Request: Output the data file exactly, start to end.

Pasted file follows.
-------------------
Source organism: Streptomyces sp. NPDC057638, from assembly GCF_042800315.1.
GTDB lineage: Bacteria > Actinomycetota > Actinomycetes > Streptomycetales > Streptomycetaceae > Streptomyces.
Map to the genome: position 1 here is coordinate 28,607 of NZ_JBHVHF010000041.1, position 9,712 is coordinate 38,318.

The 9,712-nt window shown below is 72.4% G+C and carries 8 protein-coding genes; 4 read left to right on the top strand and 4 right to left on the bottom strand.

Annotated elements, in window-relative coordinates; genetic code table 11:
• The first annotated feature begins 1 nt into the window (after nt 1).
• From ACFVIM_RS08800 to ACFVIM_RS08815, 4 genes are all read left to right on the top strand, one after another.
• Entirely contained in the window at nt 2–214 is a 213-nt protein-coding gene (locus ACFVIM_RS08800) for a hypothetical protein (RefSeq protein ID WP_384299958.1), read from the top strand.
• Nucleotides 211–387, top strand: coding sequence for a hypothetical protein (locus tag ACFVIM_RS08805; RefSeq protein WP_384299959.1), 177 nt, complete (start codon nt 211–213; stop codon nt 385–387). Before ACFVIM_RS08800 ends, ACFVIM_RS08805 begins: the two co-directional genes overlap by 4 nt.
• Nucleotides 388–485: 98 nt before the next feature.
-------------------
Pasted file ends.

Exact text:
Source organism: Streptomyces sp. NPDC057638, from assembly GCF_042800315.1.
GTDB lineage: Bacteria > Actinomycetota > Actinomycetes > Streptomycetales > Streptomycetaceae > Streptomyces.
Map to the genome: position 1 here is coordinate 28,607 of NZ_JBHVHF010000041.1, position 9,712 is coordinate 38,318.

The 9,712-nt window shown below is 72.4% G+C and carries 8 protein-coding genes; 4 read left to right on the top strand and 4 right to left on the bottom strand.

Annotated elements, in window-relative coordinates; genetic code table 11:
• The first annotated feature begins 1 nt into the window (after nt 1).
• From ACFVIM_RS08800 to ACFVIM_RS08815, 4 genes are all read left to right on the top strand, one after another.
• Entirely contained in the window at nt 2–214 is a 213-nt protein-coding gene (locus ACFVIM_RS08800) for a hypothetical protein (RefSeq protein ID WP_384299958.1), read from the top strand.
• Nucleotides 211–387, top strand: coding sequence for a hypothetical protein (locus tag ACFVIM_RS08805; RefSeq protein WP_384299959.1), 177 nt, complete (start codon nt 211–213; stop codon nt 385–387). Before ACFVIM_RS08800 ends, ACFVIM_RS08805 begins: the two co-directional genes overlap by 4 nt.
• Nucleotides 388–485: 98 nt before the next feature.